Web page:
I love your Monday question on Facebook. I’m just overwhelmed with how kind you authors are. I’ve met “famous” Christians who don’t have time for the little people. It means so much when I make a comment and you "Like" it.

I have to go in with the mindset of “There’s a friend, there’s a new friend, there’s a friend I haven’t seen in a while,” instead of “Oh, how nice this person is, maybe she’ll buy my book.” That’s what I enjoy about social media, Facebook, etc. Our grandparents purchased their supplies from the fellow with seven kids who sat on the pew in front of them in church. They purchased from those with whom they had a relationship, not that the relationship was supposed to get them a better deal, but because they liked them. That’s the way I look at Facebook. I want to have relationships. If you’re in the market for a book and if you want to read mine, that’s great, but that’s not why I’m on FB. I think that maybe some people don’t have that mindset and then they wonder why things aren’t going the way they want them to. And that’s my view. We’re just bringing back traditions our grandparents had and putting them in a different form. That’s my sermon on Facebook!

To me as a reader, it’s just that much more fun to read a book and meet the author and make connections and discover you went to the same church as my brother-in-law and that you live in Houston!

Any last words for your readers? What will I remember from this interview, like the carpet at the curb?

Maybe my friend who used to be in two cartels who loves Jesus? Oh my! He works in Spanish ministry, and he's a great dad! He understands the power of forgiveness -- just amazing! You and I live in our comfortable worlds. I just have so much respect and admiration for this man and who he is and what he’s doing in the midst of some dangers. We either think some lives can never be redeemed or we think “oh that’s a movie; that doesn’t really happen.” It does. It really does.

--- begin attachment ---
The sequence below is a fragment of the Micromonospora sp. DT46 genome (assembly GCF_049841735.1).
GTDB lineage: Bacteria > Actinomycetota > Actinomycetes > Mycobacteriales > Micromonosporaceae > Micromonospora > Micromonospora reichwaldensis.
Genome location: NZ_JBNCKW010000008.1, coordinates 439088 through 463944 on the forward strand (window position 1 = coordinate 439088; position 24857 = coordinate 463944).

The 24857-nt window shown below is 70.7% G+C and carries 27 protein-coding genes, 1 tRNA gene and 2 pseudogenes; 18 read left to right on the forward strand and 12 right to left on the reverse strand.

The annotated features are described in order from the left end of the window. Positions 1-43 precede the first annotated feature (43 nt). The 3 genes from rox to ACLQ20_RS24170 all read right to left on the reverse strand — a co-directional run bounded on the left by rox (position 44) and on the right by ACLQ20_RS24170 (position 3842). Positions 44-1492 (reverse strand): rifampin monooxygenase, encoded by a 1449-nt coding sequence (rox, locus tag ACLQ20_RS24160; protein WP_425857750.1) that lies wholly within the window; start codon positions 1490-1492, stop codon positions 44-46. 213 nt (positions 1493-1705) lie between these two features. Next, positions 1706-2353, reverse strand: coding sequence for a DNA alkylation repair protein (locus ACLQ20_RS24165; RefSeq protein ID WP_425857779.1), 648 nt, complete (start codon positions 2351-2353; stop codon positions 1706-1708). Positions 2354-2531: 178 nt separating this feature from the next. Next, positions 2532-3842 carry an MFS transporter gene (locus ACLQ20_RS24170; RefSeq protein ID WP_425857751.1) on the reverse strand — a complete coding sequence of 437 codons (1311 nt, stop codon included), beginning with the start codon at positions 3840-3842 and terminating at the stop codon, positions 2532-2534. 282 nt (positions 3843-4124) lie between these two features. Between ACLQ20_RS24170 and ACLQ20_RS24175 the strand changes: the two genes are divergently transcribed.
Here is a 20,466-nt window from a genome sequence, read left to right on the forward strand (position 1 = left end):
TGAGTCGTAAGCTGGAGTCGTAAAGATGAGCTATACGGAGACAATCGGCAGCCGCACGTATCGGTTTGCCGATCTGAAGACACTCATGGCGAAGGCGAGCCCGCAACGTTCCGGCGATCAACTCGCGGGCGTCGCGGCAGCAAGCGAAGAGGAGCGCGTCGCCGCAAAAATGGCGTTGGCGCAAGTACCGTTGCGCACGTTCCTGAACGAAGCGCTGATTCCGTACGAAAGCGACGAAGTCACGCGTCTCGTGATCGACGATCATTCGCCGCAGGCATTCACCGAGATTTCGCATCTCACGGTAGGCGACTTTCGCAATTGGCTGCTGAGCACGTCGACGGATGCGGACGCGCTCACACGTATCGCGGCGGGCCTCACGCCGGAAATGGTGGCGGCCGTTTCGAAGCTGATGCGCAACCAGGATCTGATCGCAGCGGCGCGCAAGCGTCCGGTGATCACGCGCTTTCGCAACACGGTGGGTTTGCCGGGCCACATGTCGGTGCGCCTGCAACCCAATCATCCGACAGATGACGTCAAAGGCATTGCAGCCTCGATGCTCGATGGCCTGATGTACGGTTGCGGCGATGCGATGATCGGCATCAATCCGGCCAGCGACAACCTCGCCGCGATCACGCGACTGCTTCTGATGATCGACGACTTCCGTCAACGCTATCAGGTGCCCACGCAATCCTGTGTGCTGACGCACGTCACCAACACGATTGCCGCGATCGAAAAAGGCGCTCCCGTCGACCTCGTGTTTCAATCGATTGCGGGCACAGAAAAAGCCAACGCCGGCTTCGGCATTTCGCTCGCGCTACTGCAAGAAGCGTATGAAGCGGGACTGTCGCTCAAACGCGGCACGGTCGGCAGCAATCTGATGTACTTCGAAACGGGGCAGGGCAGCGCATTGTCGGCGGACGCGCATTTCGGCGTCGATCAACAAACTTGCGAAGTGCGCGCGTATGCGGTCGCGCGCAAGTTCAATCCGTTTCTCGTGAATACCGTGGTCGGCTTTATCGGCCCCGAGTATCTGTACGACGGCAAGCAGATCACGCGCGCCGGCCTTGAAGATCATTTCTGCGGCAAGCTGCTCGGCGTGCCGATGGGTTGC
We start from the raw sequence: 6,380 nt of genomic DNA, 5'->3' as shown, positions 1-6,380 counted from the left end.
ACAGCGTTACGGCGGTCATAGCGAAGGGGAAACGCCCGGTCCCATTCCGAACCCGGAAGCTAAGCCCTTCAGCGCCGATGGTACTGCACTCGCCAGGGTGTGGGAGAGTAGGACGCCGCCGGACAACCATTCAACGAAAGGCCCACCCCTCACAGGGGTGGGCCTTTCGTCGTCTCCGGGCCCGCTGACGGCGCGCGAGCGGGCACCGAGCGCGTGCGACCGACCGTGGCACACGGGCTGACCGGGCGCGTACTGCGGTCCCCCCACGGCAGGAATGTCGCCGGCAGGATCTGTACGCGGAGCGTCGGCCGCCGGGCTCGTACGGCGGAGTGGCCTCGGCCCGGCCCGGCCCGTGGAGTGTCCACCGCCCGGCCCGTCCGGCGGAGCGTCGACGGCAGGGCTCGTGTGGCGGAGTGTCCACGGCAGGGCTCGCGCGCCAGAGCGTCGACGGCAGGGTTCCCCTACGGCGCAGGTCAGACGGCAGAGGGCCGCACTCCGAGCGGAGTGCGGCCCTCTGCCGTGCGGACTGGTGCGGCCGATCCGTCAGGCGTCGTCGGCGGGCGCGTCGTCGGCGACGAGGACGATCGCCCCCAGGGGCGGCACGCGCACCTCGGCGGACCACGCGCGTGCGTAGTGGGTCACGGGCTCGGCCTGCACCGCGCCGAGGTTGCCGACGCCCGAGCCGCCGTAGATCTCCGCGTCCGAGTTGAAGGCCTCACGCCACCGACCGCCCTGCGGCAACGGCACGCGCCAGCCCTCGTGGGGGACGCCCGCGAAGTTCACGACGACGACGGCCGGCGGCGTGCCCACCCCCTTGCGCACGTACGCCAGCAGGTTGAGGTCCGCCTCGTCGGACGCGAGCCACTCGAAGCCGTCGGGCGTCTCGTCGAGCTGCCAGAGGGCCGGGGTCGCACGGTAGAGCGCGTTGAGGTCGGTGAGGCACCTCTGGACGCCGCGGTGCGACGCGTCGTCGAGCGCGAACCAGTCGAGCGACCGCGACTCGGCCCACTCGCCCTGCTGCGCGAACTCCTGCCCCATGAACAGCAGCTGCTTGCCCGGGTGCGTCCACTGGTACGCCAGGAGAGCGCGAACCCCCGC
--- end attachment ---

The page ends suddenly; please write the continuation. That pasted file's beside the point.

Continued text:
Look for me on Facebook and let me hear from you!

Thank you so much DiAnn! It's always a treat to spend some time visiting with you!

As I mentioned, I also had the opportunity to meet and interview DiAnn in 2009 just after Sworn to Protect was released. (You can see that interview and review here.) So it was an extra-special delight to be in Atlanta in July and see DiAnn receive the Christy Award for this same novel! So of course, I went by the Tyndale booth the next day where they were giving away autographed copies and got one for a giveaway! For a chance to win, just leave a comment on this post by 8:00 pm CDT Sunday, 9/25/11. You must include your name, as well as an email address if you don't have a blog, to enter. Leave a second comment telling me you linked to this post via email or FB for a second entry. Limit two entries per person. US Residents only, please.

Tomjorrow, I'll share my review of her just-released novel, Attracted to Fire!


View blog reactions


petite said...

I am intrigued with this lovely post. New Mexico is indeed an unusual and special place. The vast horizon, the unusual shades in the sunsets and the natural beauty is incomparable. Best wishes and much success. Your book sounds compelling and wonderful. Ellie. elliotbencan(at)hotmail(dot)com

traveler said...

Living in the land of Enchantment is certainly an experience of a lifetime. The clear blue skies that stretch forever, the scenic vistas, the intense sunshine are all what makes this place unique and heartwariming. Your post captures this perfectly. Anne. saubleb(at)gmail(dot)com

DiAnn Mills said...

Thank you, Linda! Hope we can get together soon.

karenk said...


what a great interview/posting...thanks for the chance to read diann's novel...i really enjoy her work.

kmkuka at yahoo dot com